Beasley healing after loss of dad
Bucs coach has endured family tragedies this summer
They had just said "Amen," the father who had always made sure each of his eight kids made it to church on Sundays, and the son who now strives to ensure that the principles he took from those early-morning services guide him.
It was father, James Otho Beasley, and it was son, Tony Beasley. It was Sunday, July 26.
Though the family had endured a bit of a scare earlier in the week when James, 69, had been admitted to the hospital with a stomach infection, by this point there was a sense of prevailing peace. The doctors had assuaged the family's fears by insisting that the infection was nothing serious, and by no means potentially fatal. James would simply have his gall bladder removed in a common procedure a few weeks later.
Still, father and son prayed as James rested in his Bowling Green, Va., bedroom on that Sunday night.
Tony had left his duties as the Pirates' third-base coach six days earlier with the blessing of the organization. But with his father's health improving, he had plans to rejoin the team in San Francisco the next morning. He'd then come back to be by his father's side during the surgery.
"Everything was good," Beasley said, recalling that prayer, that father-son moment.
Beasley went to leave the bedroom, paused, and turned back to look at his father one last time. What he saw startled him.
"He had a look on his face and was just staring at me," Beasley explained. "It was the weirdest stare I had ever seen. I didn't think much of it, but I remembered that look.
"I told my son later that night: 'Papa looked at me like he's never going to see me again.'"
On Monday morning, Beasley boarded a flight from Virginia to California, having no idea how prophetic those words would turn out to be.
Pirates manager John Russell had the burden of delivering the news. He had received word while Beasley was still on the cross-country flight that James had died suddenly and unexpectedly of a heart attack. Russell and Pirates travel secretary Greg Johnson wanted to meet Beasley at the airport, but were too far away to make it in time. Instead, Russell sent Beasley a text message: Call me.
Beasley did, immediately after he landed. It was then that he learned the devastating news.
"I could tell when he called me that he didn't know what had happened," Russell said. "I asked him if he had called home and he said, 'No.' It was probably one of the hardest phone calls I've ever had to make. But if someone had to tell him and it wasn't going to be his family, I'm glad it could be me."
Because Beasley couldn't get a flight back to the East Coast until later that evening, he went ahead to AT&T Park, where he knew support would be waiting.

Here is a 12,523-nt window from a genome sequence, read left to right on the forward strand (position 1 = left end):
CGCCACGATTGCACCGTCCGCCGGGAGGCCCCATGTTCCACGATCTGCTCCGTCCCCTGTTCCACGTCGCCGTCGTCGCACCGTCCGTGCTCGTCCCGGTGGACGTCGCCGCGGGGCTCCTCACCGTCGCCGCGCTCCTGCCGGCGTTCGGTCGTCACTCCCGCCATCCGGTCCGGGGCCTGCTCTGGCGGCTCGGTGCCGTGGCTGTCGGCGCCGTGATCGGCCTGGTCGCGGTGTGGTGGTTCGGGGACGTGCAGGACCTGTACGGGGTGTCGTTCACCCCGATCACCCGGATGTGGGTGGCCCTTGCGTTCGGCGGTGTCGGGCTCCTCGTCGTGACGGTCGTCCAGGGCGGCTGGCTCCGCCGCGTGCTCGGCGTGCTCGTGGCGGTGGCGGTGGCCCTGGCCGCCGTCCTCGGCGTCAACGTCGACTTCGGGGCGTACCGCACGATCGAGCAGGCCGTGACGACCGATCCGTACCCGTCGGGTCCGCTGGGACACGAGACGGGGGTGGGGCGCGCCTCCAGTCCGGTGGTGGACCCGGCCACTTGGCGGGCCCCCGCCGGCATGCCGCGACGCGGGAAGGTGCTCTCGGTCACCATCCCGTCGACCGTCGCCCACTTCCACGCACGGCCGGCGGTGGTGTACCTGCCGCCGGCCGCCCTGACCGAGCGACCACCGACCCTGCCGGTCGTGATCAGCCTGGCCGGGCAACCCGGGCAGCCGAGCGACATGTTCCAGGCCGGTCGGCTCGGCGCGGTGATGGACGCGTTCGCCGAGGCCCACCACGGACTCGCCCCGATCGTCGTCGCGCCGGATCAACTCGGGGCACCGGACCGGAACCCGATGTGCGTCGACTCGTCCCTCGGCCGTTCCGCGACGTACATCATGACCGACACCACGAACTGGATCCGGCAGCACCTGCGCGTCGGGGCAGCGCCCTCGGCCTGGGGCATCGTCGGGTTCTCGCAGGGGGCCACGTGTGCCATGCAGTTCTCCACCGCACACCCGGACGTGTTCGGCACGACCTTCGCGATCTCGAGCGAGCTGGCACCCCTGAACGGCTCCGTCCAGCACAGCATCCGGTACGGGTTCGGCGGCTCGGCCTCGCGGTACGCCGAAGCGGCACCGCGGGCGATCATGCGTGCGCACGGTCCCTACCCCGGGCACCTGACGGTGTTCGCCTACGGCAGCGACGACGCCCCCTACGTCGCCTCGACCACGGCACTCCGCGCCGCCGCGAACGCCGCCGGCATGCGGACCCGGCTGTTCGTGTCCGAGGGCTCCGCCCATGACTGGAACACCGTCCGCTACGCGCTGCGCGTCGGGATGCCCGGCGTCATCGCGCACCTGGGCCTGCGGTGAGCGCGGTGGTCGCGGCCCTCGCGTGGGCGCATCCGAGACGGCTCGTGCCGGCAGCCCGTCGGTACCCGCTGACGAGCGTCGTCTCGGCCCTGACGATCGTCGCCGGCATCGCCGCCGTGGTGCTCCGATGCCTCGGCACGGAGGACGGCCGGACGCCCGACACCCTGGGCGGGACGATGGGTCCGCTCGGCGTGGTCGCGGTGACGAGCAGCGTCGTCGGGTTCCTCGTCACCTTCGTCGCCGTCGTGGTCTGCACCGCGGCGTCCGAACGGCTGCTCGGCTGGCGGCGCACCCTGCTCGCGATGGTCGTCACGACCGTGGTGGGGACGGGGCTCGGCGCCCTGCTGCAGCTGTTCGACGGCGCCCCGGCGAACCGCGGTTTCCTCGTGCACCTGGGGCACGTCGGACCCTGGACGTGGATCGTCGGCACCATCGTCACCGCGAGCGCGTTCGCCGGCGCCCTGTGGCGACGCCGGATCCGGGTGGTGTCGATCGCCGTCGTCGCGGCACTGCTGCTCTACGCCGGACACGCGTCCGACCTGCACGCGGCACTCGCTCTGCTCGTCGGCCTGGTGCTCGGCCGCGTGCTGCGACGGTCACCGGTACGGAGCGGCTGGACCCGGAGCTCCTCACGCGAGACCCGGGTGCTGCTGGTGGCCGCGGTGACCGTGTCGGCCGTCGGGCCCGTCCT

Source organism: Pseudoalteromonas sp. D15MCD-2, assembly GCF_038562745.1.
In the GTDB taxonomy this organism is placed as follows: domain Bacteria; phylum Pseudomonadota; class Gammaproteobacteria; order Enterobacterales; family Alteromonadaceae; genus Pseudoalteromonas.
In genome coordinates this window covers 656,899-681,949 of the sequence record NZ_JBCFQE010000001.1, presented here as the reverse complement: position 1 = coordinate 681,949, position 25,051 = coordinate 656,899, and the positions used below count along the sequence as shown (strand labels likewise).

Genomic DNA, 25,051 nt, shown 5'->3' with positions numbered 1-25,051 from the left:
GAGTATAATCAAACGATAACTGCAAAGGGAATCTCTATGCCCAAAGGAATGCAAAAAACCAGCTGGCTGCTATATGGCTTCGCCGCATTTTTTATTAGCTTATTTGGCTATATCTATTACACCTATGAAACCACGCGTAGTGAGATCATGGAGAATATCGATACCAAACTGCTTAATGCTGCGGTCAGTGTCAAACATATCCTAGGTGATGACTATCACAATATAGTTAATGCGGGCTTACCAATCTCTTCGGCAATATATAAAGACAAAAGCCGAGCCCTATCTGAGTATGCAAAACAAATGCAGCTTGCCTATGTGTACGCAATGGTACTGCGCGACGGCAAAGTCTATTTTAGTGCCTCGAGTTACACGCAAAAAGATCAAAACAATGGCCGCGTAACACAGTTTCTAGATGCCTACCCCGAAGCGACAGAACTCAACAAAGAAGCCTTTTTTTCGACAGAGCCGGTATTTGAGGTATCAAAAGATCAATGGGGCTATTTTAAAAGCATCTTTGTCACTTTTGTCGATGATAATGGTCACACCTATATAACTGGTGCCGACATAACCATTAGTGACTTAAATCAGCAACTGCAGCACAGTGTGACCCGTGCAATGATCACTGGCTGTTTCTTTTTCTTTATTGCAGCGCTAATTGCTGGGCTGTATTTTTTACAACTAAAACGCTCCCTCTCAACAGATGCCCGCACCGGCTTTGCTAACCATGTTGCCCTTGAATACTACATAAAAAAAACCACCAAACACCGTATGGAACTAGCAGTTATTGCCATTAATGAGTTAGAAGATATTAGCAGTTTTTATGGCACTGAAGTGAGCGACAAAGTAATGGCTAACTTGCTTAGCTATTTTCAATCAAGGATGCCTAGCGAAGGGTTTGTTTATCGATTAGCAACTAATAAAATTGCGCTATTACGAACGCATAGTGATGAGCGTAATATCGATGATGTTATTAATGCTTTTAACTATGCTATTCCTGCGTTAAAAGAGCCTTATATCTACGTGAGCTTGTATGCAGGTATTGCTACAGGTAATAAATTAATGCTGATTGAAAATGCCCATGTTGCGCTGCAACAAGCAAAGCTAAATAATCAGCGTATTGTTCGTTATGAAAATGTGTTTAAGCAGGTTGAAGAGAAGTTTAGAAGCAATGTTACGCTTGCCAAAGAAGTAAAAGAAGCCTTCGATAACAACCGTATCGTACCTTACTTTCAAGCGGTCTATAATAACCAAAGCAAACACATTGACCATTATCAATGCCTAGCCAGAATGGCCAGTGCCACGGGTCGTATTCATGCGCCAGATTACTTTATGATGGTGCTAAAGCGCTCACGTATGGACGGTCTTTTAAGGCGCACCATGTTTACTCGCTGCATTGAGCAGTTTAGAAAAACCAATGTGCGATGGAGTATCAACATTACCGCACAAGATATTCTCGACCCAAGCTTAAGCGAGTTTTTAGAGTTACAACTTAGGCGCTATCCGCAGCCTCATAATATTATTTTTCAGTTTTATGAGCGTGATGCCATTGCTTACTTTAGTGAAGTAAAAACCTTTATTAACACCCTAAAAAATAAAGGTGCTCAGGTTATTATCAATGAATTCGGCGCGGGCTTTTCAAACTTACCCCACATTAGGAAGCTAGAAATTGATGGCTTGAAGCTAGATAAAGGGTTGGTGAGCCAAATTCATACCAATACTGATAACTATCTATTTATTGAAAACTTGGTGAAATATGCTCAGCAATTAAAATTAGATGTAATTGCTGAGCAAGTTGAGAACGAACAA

"To be with the coaches, to be with the team, that was probably the best thing that happened to me at the time," Beasley said. "I was able to cry and to have people to talk to and shoulders to lean on. They were just so supportive. They gave me strength that I didn't know I had."
Now on the opposite side of the country from his grieving family, Beasley had plenty of time to reflect and attempt to find strength. He felt blessed to have left nothing unsaid with his father and to have no regrets.
He felt relieved that he had left the Pirates a week earlier to go be with his father. Though his dad -- a self-described workaholic whose initials were fittingly J.O.B. -- would never have asked his son to miss a day of work for him, something had prodded Beasley to go anyway.
And he saw a greater hand in the circumstances of the previous week.
"I think," Beasley began, "that was God lining it up to allow us some time to be together."
Both general manager Neal Huntington and Russell both told Beasley to go be with his family and to take as much time as he needed. To this day, Beasley remains visibly grateful for that. He also hasn't forgotten the two strangers he encountered -- one at the airport and another sitting next to him on the plane ride back -- who had helped him begin the healing process.
He talked. They both listened. He made his way home.
Baseball and blood
For the next week, James Beasley was remembered as a successful logger and entrepreneur, husband and father, a strong, yet gentle, man -- and as a baseball player.
"In your lifetime, you don't get to meet many people like him," said Jared Beasley, the second of James' children and Tony's older brother. "He was one of a kind."
James had quit school in the eighth grade because, as the oldest son in a large family, his family needed the weekly salary of 25 cents that he could make as a logger. Logging was apparently in his blood, as James eventually went on to run his own logging business, one that he continued to work at until he died.
If you lived under James' roof, going to church services weren't an option. And though his children's education level later passed his, he had every one of them beat when it came to common sense.
Then there was his first love: baseball.
"Baseball, it just ran in the family," laughed Dorothy Chestnut, James' older sister. "He just loved sports."
She was not exaggerating.
"It's been in the family from generation to generation, as far back as I can remember," was how James described baseball and the Beasley connection to a Free-Lance Star (Va.) newspaper reporter back in 1988. "Everybody in the family was a baseball player."